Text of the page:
Can a positive critical re-evaluation and heightening buzz help a struggling series when Emmy season rolls around? NBC is about to find out when it sees how voters respond to “Community.”
“As our season progressed, critics were starting to say nice things about our show,” series creator Dan Harmon notes.
Already, the number of critics enthusiastically jumping on the show’s bandwagon over the course of the season has helped secure the low-rated sitcom — starring Joel McHale and Chevy Chase as students at a mediocre community college — a second-season renewal.
“There wasn’t a great ratings story for the show, but increasingly, there was a lot of online chatter and critics standing up for the show,” says Jeff Ingold, Executive Vice President, Comedy Programming, NBC and Universal Media Studios, in charge of comedy development. “That helps in keeping a show strong in terms of how it’s perceived by the network. Hearing from objective third parties can keep these shows alive while waiting for audiences to find them.”
“Community” struggled early, debuting to mixed reviews and tepid ratings upon its arrival last September, when critics were more enamored with ABC’s breakout comedy “Modern Family.” USA Today’s TV critic Robert Bianco, for example, deemed its debut “a clear improvement on the seemingly unsalvageable ‘Parks and Recreation’ (another show that improved this season), faint praise to be sure. By March, Bianco declared, “It’s not the best of the NBC sitcoms yet, but it may be the most likable.”
And Vulture, New York magazine’s influential pop-culture blog, either ignored or was dismissive of the series early on, but once it started covering the series — two months after its premiere — it noted its creative growth, deeming five different episodes the best to date, or words to that effect.
NBC promoted the show persistently, sending out screeners of individual episodes. The gathering fervor culminated with the show’s acclaimed paintball episode (which the network sent to critics accompanied by a camouflage backpack). “Community” is routinely stuffed with pop-culture references, but this installment, written by Emily Cutler and directed by Justin Lin, was a delirious mash-up of such action flicks as “Die Hard,” “Terminator 2: Judgment Day,” “28 Days Later” and “The Matrix.”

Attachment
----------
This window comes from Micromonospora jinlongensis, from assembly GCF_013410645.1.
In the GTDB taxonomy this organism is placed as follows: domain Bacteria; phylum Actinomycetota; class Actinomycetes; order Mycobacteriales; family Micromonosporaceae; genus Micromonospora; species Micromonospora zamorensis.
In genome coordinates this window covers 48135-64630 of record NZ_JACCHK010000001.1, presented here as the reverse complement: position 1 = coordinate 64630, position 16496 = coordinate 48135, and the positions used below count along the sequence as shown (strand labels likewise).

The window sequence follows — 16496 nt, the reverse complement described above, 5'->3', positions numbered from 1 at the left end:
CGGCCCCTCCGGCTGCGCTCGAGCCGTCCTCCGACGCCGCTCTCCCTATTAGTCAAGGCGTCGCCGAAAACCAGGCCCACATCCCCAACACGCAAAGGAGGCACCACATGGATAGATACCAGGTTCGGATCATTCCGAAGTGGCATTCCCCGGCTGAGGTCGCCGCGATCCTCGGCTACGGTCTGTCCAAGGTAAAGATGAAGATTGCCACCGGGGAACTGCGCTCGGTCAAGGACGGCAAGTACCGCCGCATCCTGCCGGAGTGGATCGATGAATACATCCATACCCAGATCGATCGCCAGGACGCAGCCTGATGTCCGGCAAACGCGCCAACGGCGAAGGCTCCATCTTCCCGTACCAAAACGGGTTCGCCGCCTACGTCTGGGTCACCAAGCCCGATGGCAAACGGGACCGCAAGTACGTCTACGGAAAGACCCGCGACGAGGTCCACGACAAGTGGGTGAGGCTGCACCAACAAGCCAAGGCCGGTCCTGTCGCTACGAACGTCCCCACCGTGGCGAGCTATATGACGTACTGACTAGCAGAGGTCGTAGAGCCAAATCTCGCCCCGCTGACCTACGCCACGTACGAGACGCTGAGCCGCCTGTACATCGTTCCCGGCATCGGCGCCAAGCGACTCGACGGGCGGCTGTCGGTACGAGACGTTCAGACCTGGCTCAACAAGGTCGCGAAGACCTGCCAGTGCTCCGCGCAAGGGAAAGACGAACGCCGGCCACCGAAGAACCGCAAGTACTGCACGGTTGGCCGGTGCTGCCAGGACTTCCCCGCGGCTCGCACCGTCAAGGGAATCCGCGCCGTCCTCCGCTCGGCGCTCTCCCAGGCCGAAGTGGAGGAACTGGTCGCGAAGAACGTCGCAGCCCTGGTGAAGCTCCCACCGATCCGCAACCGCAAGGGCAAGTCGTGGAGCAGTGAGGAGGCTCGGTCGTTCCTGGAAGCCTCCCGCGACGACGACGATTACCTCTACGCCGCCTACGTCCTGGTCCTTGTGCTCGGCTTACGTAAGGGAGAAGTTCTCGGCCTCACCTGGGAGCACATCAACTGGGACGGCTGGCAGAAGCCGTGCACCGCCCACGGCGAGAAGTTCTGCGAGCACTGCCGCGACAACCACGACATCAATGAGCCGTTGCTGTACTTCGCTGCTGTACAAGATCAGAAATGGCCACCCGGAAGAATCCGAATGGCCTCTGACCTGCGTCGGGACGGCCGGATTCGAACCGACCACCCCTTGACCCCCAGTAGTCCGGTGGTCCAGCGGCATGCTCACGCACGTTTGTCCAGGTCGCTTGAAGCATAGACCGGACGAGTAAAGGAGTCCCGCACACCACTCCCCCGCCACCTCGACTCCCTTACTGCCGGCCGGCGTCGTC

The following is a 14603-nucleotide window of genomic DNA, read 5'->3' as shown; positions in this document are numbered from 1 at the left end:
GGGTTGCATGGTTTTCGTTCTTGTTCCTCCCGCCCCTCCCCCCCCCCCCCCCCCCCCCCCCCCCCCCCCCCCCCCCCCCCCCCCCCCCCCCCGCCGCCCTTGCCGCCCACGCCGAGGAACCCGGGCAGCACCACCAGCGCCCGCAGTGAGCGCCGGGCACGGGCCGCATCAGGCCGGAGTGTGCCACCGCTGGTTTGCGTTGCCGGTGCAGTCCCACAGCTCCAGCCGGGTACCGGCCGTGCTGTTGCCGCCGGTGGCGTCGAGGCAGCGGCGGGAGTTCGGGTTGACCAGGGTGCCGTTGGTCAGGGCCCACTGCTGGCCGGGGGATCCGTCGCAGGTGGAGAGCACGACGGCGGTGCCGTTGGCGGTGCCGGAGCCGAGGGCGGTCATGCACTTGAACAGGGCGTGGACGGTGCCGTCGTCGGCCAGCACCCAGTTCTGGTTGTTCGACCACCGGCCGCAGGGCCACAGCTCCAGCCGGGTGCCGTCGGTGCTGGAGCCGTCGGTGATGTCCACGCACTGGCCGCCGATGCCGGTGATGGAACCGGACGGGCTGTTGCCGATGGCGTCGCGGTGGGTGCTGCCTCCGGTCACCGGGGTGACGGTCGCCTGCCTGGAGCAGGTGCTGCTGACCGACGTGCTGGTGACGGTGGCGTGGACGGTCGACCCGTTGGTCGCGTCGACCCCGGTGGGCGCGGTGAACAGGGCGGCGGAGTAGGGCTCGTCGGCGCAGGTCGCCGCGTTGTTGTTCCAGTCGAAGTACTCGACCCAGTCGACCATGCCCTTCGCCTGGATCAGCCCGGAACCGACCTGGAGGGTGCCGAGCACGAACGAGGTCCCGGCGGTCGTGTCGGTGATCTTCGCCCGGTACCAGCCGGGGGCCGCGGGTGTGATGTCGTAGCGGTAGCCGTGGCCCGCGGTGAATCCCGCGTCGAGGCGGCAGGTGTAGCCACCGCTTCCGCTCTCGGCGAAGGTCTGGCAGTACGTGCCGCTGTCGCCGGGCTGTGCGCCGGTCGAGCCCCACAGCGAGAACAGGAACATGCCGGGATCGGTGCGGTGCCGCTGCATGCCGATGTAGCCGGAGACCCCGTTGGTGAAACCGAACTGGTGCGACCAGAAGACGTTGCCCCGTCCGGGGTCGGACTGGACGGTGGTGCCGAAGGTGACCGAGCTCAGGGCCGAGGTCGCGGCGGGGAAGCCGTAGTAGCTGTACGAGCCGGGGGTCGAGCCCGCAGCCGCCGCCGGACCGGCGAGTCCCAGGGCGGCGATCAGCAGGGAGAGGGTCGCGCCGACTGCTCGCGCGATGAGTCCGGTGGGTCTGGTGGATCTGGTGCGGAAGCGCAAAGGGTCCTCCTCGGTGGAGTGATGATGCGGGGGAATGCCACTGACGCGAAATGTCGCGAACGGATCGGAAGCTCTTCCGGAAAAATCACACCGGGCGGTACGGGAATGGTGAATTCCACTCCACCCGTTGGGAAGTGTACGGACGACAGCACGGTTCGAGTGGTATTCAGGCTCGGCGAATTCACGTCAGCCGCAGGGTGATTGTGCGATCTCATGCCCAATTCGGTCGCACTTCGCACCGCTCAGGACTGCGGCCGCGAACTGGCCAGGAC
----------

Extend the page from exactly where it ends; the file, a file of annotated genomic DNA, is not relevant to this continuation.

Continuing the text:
A number of critics called the episode the most inspired halfhour of any series this season. Vulture gushed that it “had it all. Actually, it had much more than it all.”
“The network really drove to get the message out there,” says Glenn Adilman, exec VP of comedy development for Sony Pictures Television, which produces the series. “In the world of broadcast networks, this felt like a very special episode. People have been talking about it. It feels different and that can make some noise and attract the attention of (Emmy) voters.”
Says Harmon of the critics who came around: “You’d see in the comments sections of their blogs, ‘Why was this not a good show six weeks ago?’ They may have jumped the gun on dismissing the show, and there’s this inherent phobia of changing our minds — it makes us look weak. I do it, too. When ‘Battlestar Galactica’ came out, I said, ‘I hate that show,’ and 20 episodes later, I watched another episode, and it was obviously a great show, which I had to admit with my tail between my legs. So the natural response if you’re a critic is, ‘They finally got their shit together.’?”
But Harmon concedes he understands why early reviews may have been wary.
“?’Community’ definitely has elements that would have cynical viewers file away as a pop-culture-reference fest,” he says, and concedes the show has improved. “The actors are more comfortable with one another, and the writers are syncing up with the actors’ voices. So the show is getting better, and people are more accustomed to its sensibility.”
Could the change of heart in the media buzz affect the series’ Emmy chances?
“I don’t know if will generate Emmy nominations,” says Ingold, “but all the attention given to it may at least force voters to check out the show before submitting their votes.”
Harmon says he expects his show to be “under the radar, awards-wise, this year. But next year, if we merit it, they might say, ‘Hey, you stayed on our radar; you’re a survivor.’?”
He adds, jokingly, “So we’ll have all paintball episodes next year.”